Torah is the iconic representation of the Jewish people. It is the foundation upon which we construct our sense of peoplehood and purposefulness. It defines our direction in life, our very raison d’etre.
If you were to ask a rabbi from Chabad, from the Aleph renewal movement, from a Reconstructionist synagogue, from a modern Orthodox synagogue, from a Reform synagogue – and a few other rabbis thrown in because, why not… — you would get a plethora of definitions for Torah. Some would claim Torah was given by God to Moses on Mt Sinai and that the mitzvot within it are divinely mandated. Some would say that the Torah is a human document, a collection of myth and law and custom that began as oral tradition and was completed in written form after the destruction of the First Temple in 586 BCE. Still, others would say that it’s a divinely inspired human document and that the mitzvot within it evolve over time.
Perhaps, in the end, this stark combination of fundamentally disparate definitions of the Torah has to do with its authority in our lives. For some, the interpretation of the Torah through Jewish law determines virtually everything they do. For Reform Jews, the jurisdiction of the Torah is not about God’s command, but our understanding of our moral obligations to each other to ourselves, into the rest of the world.
Today is Shavuot, the holiday that we traditionally observe to celebrate having received the Torah. There aren’t many traditions around this holiday, except for two: staying up all night studying and eating dairy products. Staying up all night and studying is part of a more profound mystical tradition. The dairy products are about envisioning the words of Torah as mother’s milk.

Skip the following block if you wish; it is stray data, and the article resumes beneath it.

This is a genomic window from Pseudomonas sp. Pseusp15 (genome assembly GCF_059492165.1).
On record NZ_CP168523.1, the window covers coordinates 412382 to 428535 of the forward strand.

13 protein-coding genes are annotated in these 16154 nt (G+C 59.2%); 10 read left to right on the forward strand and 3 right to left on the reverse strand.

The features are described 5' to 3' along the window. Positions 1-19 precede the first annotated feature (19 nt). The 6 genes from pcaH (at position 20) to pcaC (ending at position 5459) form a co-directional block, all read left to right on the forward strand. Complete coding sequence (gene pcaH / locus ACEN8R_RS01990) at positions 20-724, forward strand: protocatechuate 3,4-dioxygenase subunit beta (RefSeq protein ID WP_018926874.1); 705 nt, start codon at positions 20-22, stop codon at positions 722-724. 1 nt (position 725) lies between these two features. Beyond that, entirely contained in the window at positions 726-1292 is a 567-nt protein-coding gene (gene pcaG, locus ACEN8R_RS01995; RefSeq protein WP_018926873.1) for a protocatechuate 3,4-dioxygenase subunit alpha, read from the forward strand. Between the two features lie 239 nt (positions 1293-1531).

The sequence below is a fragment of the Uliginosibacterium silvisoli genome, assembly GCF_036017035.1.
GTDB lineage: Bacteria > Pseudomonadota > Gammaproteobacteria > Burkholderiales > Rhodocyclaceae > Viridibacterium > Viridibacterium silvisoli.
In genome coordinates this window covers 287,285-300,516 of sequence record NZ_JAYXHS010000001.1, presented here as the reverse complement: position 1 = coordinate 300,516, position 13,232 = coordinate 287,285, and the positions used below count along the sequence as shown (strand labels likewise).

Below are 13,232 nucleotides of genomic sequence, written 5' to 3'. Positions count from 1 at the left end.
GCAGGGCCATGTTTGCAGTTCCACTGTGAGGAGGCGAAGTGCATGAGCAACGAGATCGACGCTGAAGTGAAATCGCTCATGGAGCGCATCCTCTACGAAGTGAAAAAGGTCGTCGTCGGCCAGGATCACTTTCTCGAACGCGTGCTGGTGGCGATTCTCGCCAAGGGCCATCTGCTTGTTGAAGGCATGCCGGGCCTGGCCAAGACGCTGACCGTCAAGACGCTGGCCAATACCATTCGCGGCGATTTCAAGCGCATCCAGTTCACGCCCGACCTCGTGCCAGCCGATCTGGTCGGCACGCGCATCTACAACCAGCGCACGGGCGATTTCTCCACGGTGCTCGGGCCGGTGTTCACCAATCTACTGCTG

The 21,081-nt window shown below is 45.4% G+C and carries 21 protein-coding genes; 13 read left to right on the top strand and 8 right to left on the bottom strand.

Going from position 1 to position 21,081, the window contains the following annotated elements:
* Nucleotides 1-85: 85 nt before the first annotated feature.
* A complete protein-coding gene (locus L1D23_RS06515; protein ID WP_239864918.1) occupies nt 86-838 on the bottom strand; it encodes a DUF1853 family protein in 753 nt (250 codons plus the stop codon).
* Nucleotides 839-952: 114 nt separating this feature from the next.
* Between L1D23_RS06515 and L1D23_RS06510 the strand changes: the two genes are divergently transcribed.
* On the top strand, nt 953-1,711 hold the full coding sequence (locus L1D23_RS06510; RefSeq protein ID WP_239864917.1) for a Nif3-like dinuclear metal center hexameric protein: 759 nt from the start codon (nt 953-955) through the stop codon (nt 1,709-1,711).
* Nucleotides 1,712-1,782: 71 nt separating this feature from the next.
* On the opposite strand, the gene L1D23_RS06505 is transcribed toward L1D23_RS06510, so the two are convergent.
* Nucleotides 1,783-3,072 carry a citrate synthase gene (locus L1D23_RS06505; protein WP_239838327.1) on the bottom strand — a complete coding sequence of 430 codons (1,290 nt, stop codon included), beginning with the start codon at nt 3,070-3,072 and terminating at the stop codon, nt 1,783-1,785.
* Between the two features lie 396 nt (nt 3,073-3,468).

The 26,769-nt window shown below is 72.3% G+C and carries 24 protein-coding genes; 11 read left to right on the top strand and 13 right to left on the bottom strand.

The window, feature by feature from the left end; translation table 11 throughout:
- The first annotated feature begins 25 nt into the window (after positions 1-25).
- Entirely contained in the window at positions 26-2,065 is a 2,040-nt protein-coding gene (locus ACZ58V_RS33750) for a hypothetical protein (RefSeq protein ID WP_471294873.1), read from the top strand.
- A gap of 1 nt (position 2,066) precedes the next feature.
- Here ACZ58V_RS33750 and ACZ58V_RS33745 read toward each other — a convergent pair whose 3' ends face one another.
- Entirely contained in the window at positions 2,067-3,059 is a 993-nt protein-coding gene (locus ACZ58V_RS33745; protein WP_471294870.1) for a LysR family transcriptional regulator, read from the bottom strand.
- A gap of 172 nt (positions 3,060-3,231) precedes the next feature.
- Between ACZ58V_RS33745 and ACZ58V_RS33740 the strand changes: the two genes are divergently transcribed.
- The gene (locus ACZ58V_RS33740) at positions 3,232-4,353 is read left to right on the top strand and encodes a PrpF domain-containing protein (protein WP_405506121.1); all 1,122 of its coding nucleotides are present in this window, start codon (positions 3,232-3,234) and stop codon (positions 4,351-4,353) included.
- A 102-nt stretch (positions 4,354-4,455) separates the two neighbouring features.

I’m okay with the first custom. But the second one is more problematic, not because I have any problems with digesting lactose. My hard time has to do with looking at words of Torah as being so nurturing. I have been doing Torah studies with adults every week, give or take a summer, for 40 years. And while we have come upon some very nurturing texts, the text overwhelmingly tends to be laconic, obscure, harsh, and occasionally cruel.
The text itself does not provide much in the way of comfort. There’s nothing really warm and yummy about Torah. The part that really makes the difference is the reader in the process of interpreting. The longevity of the Torah is only assured when we accept the challenge of struggling with its contents. We are the ones that have to wrest meaning from it.
The process of meaning-making is an essential component of postmodern Judaism. It challenges us to acknowledge when the tradition strays far from our sense of dignity and compassion. It pushes us to extract the essence of Jewish ethics from the deep thicket of an ancient text.
Over years of Torah study, we have often discussed what the intent of the author might have been, and how we are to respond to that. Sometimes our postmodern sensibilities are deeply offended by what seems to be an utterly insensitive God in a harsh and unforgiving literary context. We always reach this point where we have to jettison how people understood and sometimes continue to follow the text in favor of a new interpretation. We don’t do this lightly. But we do it because we believe that Torah is not a stagnant vestige of long ago. It is as if we resuscitate it every time we open it, every time we embrace it, every time we have to stop and shake our heads, saddened by its omissions and inconsistencies.
Today is Shavuot, a day of gladness. And even as Jews vehemently disagree about what the Torah demands from us, it’s worth noting that when we trace the deepest roots of our understandings, they all lead to the same source. In a world that feels so out of whack, it’s reassuring that we share this foundation of Torah, in all its forms and interpretations.